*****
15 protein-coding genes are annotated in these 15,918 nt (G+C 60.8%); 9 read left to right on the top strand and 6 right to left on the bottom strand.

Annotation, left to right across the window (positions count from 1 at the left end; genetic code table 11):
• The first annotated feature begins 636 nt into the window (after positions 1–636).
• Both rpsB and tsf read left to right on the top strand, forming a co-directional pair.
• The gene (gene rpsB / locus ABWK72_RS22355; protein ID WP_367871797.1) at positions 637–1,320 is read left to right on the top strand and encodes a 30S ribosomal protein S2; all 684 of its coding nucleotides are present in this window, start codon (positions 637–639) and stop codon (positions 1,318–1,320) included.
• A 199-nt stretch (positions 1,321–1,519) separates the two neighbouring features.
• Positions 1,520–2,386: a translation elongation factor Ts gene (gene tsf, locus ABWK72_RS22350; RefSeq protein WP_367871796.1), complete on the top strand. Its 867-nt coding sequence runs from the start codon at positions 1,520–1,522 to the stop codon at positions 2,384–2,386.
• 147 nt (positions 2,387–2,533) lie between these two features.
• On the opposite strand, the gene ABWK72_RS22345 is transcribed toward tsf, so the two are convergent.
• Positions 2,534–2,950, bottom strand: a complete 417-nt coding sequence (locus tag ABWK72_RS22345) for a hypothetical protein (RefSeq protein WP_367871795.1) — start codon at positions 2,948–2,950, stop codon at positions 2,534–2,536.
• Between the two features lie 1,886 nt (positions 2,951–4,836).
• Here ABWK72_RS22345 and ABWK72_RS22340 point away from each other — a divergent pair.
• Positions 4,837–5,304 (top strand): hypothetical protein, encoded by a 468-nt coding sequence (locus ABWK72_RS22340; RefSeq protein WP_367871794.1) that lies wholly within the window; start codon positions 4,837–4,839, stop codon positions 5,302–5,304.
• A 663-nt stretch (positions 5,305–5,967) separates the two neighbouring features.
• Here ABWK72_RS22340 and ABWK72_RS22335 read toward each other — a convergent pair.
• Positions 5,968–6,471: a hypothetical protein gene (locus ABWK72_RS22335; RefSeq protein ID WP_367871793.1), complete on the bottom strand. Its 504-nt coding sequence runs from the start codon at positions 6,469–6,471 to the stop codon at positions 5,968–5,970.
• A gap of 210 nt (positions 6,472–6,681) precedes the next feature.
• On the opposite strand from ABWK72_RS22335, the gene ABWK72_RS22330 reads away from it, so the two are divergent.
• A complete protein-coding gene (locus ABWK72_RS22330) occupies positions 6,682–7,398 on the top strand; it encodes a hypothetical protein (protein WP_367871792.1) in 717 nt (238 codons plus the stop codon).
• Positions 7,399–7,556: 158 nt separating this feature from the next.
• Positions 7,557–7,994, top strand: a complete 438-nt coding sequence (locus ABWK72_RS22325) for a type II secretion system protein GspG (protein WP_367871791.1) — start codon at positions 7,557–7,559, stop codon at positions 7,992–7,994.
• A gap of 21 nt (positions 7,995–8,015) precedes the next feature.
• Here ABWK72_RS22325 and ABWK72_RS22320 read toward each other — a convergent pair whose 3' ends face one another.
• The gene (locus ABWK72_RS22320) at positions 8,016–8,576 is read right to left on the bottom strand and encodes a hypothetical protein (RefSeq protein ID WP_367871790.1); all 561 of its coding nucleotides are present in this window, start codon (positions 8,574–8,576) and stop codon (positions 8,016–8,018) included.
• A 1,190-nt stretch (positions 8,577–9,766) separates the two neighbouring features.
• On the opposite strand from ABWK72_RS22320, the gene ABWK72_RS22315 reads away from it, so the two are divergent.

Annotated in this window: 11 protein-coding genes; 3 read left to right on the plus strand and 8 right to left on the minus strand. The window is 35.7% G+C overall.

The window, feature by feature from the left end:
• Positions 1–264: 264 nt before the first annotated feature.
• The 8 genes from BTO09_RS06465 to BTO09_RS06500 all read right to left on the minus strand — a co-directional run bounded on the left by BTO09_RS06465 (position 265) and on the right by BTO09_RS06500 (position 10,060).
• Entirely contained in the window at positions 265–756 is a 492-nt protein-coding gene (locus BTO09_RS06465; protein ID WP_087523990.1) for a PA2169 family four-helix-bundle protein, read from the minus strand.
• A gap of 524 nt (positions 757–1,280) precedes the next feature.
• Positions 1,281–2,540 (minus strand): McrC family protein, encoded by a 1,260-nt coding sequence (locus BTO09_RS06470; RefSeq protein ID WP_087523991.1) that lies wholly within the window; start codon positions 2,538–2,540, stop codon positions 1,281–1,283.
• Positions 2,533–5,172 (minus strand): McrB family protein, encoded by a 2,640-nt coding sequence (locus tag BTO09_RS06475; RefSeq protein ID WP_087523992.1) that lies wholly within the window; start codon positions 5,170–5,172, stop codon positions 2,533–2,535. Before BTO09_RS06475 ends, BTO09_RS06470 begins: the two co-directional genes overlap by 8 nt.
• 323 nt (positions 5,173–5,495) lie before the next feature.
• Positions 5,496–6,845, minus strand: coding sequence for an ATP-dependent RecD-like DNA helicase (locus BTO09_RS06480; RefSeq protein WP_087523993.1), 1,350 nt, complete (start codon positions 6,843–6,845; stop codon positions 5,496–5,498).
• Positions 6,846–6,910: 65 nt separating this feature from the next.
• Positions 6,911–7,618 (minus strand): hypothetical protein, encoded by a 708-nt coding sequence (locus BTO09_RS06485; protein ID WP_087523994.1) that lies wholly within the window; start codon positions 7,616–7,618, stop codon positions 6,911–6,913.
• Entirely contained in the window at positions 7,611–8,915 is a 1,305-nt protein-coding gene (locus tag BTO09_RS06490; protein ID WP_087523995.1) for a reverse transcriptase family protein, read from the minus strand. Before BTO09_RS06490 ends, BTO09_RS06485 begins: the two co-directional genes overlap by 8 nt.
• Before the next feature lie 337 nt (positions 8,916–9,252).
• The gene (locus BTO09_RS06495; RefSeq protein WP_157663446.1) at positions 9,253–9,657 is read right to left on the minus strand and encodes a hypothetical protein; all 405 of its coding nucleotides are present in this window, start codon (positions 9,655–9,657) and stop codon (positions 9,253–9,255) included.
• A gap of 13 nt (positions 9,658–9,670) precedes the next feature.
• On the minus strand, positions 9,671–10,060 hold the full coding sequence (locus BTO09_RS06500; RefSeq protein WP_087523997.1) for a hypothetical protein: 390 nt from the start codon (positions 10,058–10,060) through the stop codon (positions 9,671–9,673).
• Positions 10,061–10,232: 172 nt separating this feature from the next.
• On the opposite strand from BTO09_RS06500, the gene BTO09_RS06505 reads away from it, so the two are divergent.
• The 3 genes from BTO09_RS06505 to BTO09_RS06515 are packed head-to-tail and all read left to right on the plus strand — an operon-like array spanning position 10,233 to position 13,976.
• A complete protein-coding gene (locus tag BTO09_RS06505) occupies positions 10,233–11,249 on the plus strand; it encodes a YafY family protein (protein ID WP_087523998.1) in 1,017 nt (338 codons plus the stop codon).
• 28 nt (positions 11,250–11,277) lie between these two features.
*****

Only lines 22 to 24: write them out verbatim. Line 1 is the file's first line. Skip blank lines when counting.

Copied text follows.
• A gap of 21 nt (positions 7,995–8,015) precedes the next feature.
• Here ABWK72_RS22325 and ABWK72_RS22320 read toward each other — a convergent pair whose 3' ends face one another.
• The gene (locus ABWK72_RS22320) at positions 8,016–8,576 is read right to left on the bottom strand and encodes a hypothetical protein (RefSeq protein ID WP_367871790.1); all 561 of its coding nucleotides are present in this window, start codon (positions 8,574–8,576) and stop codon (positions 8,016–8,018) included.